I am going to give my understanding what ETL means and how it fits in the grand scheme of things. I find most people talking about it assume that we know the basic functions of ETL and how it fits into Data-warehousing. First, ETL stands for Extract, Transform and Load.
ETL addresses the problem of moving data from many different data sources, which is the Extract; then Transform it into data that does not duplicate information and make it consistent in format with the Data-warehouse, and Load the data into the data-warehouse. The data-warehouse usually contains data from many different sources and is accessible to many part of the organization that need such access.
An example might help. Inside a company many different departments have information in their systems on customers, suppliers, and their people. Often being able to put this data together can really provide some new insights and assistance in making decisions. However these systems generally cannot share data, the ETL process takes this data from these disparate sources and places it in a data-warehouse that contains information about customers, suppliers, and people in a consistent format so you can look at things a different ways.
The ETL process is quite a challenge and maintaining the integrity of the data in the data-warehouse and the source data. An example might be the payable system has payment history of customers and order processing has order history, the external information about financial health of a customer and other information on the customer. Putting this information in one spot and making it accessible to the account manager of that customer in a timely manner can be invaluable. The process puts this data in consistent fashion in a data-warehouse.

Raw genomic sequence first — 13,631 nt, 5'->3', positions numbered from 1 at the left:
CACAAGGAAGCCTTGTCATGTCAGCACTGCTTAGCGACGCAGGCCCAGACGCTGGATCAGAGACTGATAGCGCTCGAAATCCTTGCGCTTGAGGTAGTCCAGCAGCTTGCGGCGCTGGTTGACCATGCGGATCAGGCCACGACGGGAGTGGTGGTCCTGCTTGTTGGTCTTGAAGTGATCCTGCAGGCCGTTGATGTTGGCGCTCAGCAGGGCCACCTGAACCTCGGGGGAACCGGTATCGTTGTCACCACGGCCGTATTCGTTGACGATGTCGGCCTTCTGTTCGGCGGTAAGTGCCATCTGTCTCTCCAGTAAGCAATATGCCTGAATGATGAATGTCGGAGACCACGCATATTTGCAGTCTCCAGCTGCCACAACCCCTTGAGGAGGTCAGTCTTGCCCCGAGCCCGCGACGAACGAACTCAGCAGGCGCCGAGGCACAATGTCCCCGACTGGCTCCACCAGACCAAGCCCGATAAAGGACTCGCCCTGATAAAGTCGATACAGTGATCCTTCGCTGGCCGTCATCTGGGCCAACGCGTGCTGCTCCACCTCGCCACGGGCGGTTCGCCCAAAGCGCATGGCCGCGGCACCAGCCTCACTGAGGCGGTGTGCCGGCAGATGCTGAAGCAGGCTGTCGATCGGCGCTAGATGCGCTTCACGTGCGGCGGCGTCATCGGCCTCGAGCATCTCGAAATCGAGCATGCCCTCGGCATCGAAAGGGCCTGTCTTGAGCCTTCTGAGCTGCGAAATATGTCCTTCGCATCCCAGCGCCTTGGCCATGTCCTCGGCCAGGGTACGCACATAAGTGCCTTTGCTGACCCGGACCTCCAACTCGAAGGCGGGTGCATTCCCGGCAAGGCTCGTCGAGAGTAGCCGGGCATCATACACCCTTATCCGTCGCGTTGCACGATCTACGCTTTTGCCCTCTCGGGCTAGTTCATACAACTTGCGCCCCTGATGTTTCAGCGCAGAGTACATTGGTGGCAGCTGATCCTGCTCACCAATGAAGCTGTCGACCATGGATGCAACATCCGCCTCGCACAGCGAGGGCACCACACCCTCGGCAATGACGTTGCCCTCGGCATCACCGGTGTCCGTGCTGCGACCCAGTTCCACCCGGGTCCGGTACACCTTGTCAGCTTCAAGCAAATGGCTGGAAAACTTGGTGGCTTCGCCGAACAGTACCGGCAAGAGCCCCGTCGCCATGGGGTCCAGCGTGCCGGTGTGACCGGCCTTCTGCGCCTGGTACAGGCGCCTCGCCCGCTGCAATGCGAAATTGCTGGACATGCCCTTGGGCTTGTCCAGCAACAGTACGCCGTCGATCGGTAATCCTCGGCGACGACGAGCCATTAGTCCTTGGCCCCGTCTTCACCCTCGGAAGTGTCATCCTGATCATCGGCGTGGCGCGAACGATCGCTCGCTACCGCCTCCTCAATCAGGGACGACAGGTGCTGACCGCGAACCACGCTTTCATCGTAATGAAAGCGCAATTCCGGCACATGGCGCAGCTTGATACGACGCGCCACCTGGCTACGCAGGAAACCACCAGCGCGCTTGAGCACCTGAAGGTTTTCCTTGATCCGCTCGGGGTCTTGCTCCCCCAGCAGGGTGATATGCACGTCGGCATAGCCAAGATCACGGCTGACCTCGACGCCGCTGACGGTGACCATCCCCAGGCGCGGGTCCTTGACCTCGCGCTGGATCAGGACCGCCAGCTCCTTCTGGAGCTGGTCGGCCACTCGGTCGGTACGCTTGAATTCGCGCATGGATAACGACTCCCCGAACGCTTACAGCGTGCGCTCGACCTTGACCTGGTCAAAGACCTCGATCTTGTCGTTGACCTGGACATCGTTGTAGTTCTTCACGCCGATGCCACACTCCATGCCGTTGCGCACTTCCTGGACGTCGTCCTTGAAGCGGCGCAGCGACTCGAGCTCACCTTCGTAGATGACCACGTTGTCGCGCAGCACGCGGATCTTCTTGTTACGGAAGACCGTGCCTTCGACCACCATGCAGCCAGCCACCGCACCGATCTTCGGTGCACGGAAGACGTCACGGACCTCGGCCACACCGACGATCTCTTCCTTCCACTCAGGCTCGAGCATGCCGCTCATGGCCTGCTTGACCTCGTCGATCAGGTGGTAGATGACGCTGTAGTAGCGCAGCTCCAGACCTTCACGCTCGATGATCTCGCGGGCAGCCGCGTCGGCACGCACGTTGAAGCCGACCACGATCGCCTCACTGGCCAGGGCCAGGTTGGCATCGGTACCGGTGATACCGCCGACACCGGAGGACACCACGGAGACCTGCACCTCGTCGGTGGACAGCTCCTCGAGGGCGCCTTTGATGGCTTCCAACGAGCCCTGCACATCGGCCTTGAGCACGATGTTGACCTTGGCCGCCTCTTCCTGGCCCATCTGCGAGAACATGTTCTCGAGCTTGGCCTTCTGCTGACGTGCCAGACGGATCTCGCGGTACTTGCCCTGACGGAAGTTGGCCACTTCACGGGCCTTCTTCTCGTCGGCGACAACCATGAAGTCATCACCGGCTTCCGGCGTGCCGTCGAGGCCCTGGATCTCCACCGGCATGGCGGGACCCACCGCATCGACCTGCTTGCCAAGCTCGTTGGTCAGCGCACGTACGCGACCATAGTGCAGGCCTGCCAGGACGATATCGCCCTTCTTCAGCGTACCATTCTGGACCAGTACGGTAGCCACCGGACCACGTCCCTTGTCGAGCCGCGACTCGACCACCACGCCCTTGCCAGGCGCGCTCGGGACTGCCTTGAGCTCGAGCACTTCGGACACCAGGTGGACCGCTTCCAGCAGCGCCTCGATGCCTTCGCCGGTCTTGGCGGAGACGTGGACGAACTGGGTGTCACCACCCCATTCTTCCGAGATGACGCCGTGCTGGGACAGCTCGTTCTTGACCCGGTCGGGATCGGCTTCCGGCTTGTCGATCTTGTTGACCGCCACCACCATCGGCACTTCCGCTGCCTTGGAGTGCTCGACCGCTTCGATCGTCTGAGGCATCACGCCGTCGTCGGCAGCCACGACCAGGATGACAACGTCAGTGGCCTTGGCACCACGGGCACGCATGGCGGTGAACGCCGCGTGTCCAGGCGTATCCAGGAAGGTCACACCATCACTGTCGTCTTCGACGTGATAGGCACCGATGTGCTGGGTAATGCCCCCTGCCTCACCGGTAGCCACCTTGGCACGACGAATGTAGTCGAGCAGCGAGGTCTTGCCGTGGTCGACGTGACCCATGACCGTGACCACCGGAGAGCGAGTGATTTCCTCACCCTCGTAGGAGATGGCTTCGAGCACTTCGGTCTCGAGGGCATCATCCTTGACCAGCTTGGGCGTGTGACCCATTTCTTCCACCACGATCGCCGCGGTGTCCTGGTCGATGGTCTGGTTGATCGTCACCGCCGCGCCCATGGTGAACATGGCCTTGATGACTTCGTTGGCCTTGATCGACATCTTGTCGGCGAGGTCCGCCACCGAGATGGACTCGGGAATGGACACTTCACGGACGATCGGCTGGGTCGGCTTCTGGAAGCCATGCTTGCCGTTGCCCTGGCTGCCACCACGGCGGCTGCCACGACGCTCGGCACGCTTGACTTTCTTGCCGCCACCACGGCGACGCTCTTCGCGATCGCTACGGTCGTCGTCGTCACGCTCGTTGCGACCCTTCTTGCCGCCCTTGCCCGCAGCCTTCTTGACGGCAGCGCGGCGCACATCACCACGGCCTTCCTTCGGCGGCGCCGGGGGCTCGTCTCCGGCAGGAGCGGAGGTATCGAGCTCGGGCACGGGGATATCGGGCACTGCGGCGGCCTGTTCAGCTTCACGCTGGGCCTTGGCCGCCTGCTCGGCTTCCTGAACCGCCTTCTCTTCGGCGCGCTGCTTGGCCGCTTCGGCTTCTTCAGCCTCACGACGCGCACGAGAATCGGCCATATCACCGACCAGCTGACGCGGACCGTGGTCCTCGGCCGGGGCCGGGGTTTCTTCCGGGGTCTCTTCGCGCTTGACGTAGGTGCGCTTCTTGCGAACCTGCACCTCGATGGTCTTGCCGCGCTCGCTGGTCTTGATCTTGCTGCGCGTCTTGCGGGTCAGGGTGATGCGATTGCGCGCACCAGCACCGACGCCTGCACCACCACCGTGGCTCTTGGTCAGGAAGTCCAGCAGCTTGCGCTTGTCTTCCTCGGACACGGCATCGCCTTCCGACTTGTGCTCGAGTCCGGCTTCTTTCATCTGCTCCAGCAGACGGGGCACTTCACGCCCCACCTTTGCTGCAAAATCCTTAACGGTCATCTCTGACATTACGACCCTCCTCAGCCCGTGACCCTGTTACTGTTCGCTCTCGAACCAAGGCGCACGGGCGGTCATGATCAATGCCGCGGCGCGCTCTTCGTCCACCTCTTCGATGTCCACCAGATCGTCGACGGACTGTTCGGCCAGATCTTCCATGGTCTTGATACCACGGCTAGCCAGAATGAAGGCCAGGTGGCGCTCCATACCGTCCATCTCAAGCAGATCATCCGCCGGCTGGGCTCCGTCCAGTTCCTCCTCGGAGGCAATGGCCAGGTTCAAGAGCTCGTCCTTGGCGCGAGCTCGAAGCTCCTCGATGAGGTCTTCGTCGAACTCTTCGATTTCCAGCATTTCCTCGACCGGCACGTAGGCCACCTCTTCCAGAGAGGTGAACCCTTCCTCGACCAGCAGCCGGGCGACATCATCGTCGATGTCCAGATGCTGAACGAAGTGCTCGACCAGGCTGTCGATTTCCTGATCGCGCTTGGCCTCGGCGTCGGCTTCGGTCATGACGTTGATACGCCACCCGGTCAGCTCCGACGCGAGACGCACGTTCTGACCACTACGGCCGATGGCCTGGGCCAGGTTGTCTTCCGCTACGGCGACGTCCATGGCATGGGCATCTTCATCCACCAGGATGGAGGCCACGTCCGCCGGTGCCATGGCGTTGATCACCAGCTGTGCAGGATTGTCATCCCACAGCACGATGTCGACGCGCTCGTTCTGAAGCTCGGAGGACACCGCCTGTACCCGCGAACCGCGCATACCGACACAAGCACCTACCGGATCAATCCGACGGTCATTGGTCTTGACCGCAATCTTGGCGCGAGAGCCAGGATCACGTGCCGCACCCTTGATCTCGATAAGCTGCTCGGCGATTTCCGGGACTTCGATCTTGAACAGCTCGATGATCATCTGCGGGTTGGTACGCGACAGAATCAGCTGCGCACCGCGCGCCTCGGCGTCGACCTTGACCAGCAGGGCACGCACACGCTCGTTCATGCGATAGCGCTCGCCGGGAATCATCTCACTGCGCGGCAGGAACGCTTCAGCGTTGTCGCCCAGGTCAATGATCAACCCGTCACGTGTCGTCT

I understand that designing this process and implementing it in one step can be a very long and difficult process. By breaking this project into steps, that provides value to quickly, is something that Project X has been doing successfully for some time.
I hope that Stephen and Graham will review this post carefully and correct my misconceptions.
A very good article. There are still a lot challenges in ETL today even though we have some great tools. These challenges are data cleansing, data quality and exception handling. These challenges related to questions like: how to remove the dirty data? How to consolidate different format addresses into one standard address? How to automate the ETL exception handling process? When and how to implement the referential integrity? And etc. I am expecting more interesting articles.
Another challenge is that the tools in this area have really evolved in a relatively short period of time.
This is great for future development, but there is a heck of a lot of custom code out there.
And to add insult to injury, the data warehouse vendors have some pretty slick systems that can do a lot of transformation in the database without having to do large data moves.
I thought I had already commented on this but clearly I didn’t post it properly.
The description Jim gives is a good one. The day I read it the first time I was looking in to a data warehouse and at addresses. They can be excrutiating. One system might store addresses as a series of lines of text while another system would break the address down in to Street_numnber, Street_name, etc.